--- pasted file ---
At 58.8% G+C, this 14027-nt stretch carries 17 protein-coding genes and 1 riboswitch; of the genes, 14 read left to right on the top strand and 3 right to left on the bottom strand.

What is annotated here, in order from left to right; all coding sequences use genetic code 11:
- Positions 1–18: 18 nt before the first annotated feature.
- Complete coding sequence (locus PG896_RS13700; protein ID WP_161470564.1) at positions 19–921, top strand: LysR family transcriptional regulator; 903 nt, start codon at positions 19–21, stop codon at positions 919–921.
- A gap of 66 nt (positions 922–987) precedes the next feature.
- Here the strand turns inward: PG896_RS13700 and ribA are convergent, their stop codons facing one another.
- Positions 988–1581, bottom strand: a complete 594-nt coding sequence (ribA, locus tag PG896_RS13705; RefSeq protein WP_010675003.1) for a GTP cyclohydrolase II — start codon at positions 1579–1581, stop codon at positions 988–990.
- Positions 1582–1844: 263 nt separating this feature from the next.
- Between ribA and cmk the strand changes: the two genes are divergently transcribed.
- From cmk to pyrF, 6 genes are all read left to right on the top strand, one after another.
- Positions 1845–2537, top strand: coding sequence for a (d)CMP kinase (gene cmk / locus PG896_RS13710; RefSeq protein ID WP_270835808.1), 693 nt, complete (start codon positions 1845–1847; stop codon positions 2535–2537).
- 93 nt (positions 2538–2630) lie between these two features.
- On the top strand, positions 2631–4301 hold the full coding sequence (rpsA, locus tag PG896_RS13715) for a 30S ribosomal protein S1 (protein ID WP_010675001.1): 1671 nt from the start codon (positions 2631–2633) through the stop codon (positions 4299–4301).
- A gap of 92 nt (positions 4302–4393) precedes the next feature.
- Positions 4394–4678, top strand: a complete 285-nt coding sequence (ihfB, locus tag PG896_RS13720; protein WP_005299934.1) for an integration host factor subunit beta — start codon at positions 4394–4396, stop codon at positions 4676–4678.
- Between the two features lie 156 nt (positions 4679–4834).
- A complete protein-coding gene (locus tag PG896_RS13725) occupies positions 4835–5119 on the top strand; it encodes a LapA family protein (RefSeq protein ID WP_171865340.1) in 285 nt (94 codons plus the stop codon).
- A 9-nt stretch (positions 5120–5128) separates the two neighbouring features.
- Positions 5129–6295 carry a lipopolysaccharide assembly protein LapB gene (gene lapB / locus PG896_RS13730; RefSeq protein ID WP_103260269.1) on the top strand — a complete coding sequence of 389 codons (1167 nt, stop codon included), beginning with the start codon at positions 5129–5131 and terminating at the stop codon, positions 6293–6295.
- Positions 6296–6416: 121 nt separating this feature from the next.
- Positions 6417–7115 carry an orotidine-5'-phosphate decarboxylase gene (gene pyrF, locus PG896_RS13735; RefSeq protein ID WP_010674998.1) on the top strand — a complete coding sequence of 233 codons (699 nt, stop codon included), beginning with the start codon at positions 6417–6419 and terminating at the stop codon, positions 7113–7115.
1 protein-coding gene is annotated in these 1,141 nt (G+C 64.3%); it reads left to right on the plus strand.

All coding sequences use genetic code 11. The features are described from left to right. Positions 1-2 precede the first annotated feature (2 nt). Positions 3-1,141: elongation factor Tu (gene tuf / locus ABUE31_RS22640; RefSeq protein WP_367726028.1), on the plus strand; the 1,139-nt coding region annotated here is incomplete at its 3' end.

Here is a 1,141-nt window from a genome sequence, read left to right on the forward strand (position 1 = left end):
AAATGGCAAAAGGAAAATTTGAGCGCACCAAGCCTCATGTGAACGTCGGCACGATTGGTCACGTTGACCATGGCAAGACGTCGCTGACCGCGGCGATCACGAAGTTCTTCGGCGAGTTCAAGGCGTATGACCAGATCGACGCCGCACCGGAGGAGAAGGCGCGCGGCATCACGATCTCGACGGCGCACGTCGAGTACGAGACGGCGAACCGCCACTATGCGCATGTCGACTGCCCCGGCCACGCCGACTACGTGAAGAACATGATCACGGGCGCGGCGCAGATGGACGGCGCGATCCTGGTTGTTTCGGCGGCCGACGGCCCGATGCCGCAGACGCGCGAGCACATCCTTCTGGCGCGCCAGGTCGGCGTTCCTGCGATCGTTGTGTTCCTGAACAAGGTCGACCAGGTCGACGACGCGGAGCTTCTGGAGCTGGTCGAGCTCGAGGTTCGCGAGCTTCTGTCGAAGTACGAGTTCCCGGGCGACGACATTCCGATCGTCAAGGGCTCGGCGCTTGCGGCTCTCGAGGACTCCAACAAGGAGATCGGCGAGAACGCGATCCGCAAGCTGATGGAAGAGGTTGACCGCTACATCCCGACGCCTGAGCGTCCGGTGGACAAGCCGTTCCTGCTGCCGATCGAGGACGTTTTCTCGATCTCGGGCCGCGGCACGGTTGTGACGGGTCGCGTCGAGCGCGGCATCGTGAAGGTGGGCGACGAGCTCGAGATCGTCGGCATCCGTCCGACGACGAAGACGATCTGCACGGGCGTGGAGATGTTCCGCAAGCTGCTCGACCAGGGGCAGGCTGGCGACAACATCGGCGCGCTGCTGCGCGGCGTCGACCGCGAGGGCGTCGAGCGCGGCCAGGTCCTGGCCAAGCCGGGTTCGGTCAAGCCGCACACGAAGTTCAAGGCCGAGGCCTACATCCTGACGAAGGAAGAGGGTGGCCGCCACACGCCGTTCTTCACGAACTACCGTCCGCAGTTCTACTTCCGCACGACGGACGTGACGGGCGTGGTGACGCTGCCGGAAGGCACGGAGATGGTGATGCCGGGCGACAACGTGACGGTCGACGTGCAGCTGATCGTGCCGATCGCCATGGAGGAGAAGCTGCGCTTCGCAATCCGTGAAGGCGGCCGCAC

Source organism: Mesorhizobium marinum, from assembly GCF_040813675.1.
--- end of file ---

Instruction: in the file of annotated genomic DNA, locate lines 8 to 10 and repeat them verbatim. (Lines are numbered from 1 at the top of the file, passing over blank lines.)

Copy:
- Positions 1582–1844: 263 nt separating this feature from the next.
- Between ribA and cmk the strand changes: the two genes are divergently transcribed.
- From cmk to pyrF, 6 genes are all read left to right on the top strand, one after another.